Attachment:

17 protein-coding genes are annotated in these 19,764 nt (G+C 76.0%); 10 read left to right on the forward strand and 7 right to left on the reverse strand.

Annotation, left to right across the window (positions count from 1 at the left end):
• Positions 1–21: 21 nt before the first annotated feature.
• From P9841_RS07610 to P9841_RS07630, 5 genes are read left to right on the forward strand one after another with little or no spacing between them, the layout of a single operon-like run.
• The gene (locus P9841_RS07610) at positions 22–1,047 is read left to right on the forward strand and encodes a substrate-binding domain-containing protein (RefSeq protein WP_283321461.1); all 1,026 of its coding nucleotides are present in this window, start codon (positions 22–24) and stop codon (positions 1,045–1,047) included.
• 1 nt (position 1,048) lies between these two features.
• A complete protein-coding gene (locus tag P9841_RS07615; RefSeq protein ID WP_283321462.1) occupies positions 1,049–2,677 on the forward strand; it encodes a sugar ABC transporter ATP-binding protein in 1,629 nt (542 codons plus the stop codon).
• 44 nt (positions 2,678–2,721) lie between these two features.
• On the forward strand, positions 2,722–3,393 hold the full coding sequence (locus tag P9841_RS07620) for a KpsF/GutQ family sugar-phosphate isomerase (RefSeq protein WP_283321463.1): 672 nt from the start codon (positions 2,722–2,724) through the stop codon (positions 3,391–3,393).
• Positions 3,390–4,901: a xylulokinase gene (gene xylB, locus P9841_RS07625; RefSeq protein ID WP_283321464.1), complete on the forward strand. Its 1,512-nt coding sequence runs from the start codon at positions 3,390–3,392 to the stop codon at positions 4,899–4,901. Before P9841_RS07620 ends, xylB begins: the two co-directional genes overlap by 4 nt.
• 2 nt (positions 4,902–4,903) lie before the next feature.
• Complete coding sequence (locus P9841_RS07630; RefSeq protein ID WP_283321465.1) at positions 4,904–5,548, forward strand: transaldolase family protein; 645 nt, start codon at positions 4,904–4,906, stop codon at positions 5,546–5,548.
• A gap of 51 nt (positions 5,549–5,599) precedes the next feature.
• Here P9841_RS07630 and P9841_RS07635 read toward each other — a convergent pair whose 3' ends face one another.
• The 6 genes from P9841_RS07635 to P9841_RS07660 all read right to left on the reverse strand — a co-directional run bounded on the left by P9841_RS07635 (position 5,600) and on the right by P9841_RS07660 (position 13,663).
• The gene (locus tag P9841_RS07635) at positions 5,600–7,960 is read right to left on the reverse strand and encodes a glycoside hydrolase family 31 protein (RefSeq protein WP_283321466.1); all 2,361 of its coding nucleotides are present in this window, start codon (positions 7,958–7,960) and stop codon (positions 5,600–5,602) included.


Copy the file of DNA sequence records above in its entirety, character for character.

17 protein-coding genes are annotated in these 19,764 nt (G+C 76.0%); 10 read left to right on the forward strand and 7 right to left on the reverse strand.

Annotation, left to right across the window (positions count from 1 at the left end):
• Positions 1–21: 21 nt before the first annotated feature.
• From P9841_RS07610 to P9841_RS07630, 5 genes are read left to right on the forward strand one after another with little or no spacing between them, the layout of a single operon-like run.
• The gene (locus P9841_RS07610) at positions 22–1,047 is read left to right on the forward strand and encodes a substrate-binding domain-containing protein (RefSeq protein WP_283321461.1); all 1,026 of its coding nucleotides are present in this window, start codon (positions 22–24) and stop codon (positions 1,045–1,047) included.
• 1 nt (position 1,048) lies between these two features.
• A complete protein-coding gene (locus tag P9841_RS07615; RefSeq protein ID WP_283321462.1) occupies positions 1,049–2,677 on the forward strand; it encodes a sugar ABC transporter ATP-binding protein in 1,629 nt (542 codons plus the stop codon).
• 44 nt (positions 2,678–2,721) lie between these two features.
• On the forward strand, positions 2,722–3,393 hold the full coding sequence (locus tag P9841_RS07620) for a KpsF/GutQ family sugar-phosphate isomerase (RefSeq protein WP_283321463.1): 672 nt from the start codon (positions 2,722–2,724) through the stop codon (positions 3,391–3,393).
• Positions 3,390–4,901: a xylulokinase gene (gene xylB, locus P9841_RS07625; RefSeq protein ID WP_283321464.1), complete on the forward strand. Its 1,512-nt coding sequence runs from the start codon at positions 3,390–3,392 to the stop codon at positions 4,899–4,901. Before P9841_RS07620 ends, xylB begins: the two co-directional genes overlap by 4 nt.
• 2 nt (positions 4,902–4,903) lie before the next feature.
• Complete coding sequence (locus P9841_RS07630; RefSeq protein ID WP_283321465.1) at positions 4,904–5,548, forward strand: transaldolase family protein; 645 nt, start codon at positions 4,904–4,906, stop codon at positions 5,546–5,548.
• A gap of 51 nt (positions 5,549–5,599) precedes the next feature.
• Here P9841_RS07630 and P9841_RS07635 read toward each other — a convergent pair whose 3' ends face one another.
• The 6 genes from P9841_RS07635 to P9841_RS07660 all read right to left on the reverse strand — a co-directional run bounded on the left by P9841_RS07635 (position 5,600) and on the right by P9841_RS07660 (position 13,663).
• The gene (locus tag P9841_RS07635) at positions 5,600–7,960 is read right to left on the reverse strand and encodes a glycoside hydrolase family 31 protein (RefSeq protein WP_283321466.1); all 2,361 of its coding nucleotides are present in this window, start codon (positions 7,958–7,960) and stop codon (positions 5,600–5,602) included.